New Year: Rebirth of the Vision

I am my harshest critic.  I am well aware of my flaws and defects – physically, personally, spiritually, emotionally.  In self evaluation, I focus on what is wrong that I never credit what went right. I must admit that the after January 1st, I entered a blues/funk.  I immediately started thinking about my goals, dreams, and aspirations.  After a year and a half in NYC, much seemed unaccomplished.  I began to depress myself and the New Year was 48 hours old.

I focused on contacts that failed to result in meaningful network building.  Doors that seemed to suddenly close that appeared to be opening.  Every so often, that’s when I read a poem I came across years ago.  Here’s one portion that I find useful.

Maybe God wants us to meet a few wrong people before meeting the right one, so that when we finally meet the right person, we will know how to be grateful for that gift.  When the door of happiness closes, another opens, but often times we look so long at the closed door that we don’t see the one which has been opened for us.

My translation, maybe you have to meet some unfruitful contacts, to appreciate the people who see the value you add and bring to the table.  When one opportunity closes, stop staring at the closed door.  Often another opportunity appears, but we’re too busy wondering what could have happened behind the close door that we don’t see the new opportunity.

I had a pity party email rant with a couple of mentors.  I call one the “wizard.”  The wizard heard my rant and said “let’s meet.”  Generally that means a phone call.  However, when his assistant asked what time I could come in, I begin to wonder if I was losing another valuable contact.  New Yorkers and their time are hard to come by.  A come to the office for a sit down chat is serious business. Fortunately, the “wizard” has a heart of gold.  He looked at me and said, “Ronda you are being too hard. For those that do not see the value you are bringing, show it to them.  If they still don’t see it, move on. The job opportunities that did not materialize were probably places you did not need to be.  If you can’t get in through the front door, go to the back.”  Now, it was not like I did not know this.  Disappointment can bear down on you.  NYC is called the concrete jungle for a reason.  However, sometimes you need an ally in your corner to give you that pep talk to remind you that you have the goods, so get back in the ring and box (I’m a boxing fan so couldn’t resist).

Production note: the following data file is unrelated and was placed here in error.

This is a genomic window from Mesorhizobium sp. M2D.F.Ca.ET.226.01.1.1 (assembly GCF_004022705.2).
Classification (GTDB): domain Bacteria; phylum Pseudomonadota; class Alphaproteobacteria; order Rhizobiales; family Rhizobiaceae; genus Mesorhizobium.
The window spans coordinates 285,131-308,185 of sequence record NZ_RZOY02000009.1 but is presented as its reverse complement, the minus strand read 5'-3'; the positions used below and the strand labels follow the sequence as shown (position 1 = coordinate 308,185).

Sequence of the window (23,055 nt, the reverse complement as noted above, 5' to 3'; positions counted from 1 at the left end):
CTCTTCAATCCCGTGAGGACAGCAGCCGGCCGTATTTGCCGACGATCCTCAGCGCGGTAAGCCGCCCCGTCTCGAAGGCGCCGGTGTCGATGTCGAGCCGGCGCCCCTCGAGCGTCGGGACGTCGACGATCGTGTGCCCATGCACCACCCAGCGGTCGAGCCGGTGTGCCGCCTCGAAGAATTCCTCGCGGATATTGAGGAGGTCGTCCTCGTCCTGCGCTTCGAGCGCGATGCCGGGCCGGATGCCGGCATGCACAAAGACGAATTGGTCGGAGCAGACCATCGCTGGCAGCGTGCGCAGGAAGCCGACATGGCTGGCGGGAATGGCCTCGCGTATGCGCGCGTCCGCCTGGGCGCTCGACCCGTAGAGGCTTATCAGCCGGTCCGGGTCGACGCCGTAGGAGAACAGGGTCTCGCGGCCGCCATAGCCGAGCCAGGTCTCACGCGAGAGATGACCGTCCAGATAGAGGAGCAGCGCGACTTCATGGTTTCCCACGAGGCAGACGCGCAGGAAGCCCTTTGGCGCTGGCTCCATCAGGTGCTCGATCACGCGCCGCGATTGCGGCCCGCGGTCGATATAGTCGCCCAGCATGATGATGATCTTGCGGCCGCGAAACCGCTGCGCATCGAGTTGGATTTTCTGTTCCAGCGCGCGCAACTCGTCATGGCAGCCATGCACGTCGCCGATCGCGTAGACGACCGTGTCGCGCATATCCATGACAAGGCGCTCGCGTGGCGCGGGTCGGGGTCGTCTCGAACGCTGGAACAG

There is nothing wrong with my vision, I just needed to adjust my lenses.  I read somewhere that a dream/vision has three stages: birth, death, resurrection.  Your dream is born and you perceive it one way.  Life/circumstances happen and you think your dream has died.  Then through experiences there is a rebirth of the dream with a new vision.  Same dream with a renewed purpose, but your vision is enhanced because of the ups and downs.

The poem I referenced above expresses it better. Here’s another excerpt from the poem:

May you have enough happiness to make you sweet, enough trials to make you strong, enough sorrow to keep you human, enough hope to make you happy.  Always put yourself in others’ shoes.  If you feel that it hurts you, it probably hurts the other person, too.  The happiest of people don’t necessarily have the best of everything; they just make the most of everything that comes along their way.  Happiness lies for those who cry, those who hurt, those who have searched, and those who have tried, for only they can appreciate the importance of people who have touched their lives.  Love begins with a smile, grows with a kiss and ends with a tear.  The brightest future will always be based on a forgotten past, you can’t go on well in life until you let go of your past failures and heartaches.
For the dreamers out there, remember it’s a marathon not a sprint. One foot in front of the other.
When you were born, you were crying and everyone around you was smiling.  Live your life so that when you die, you’re the one who is smiling and everyone around you is crying.
Ronda Lee
Founder, Editor-in-Chief
Ronda is an attorney, writer, and entrepreneur. She is a contributing writer for the Huffington Post. Originally from Chicago, she has lived in Los Angeles and New York. She loves to travel and is passionate about education equity, especially for first generation college students.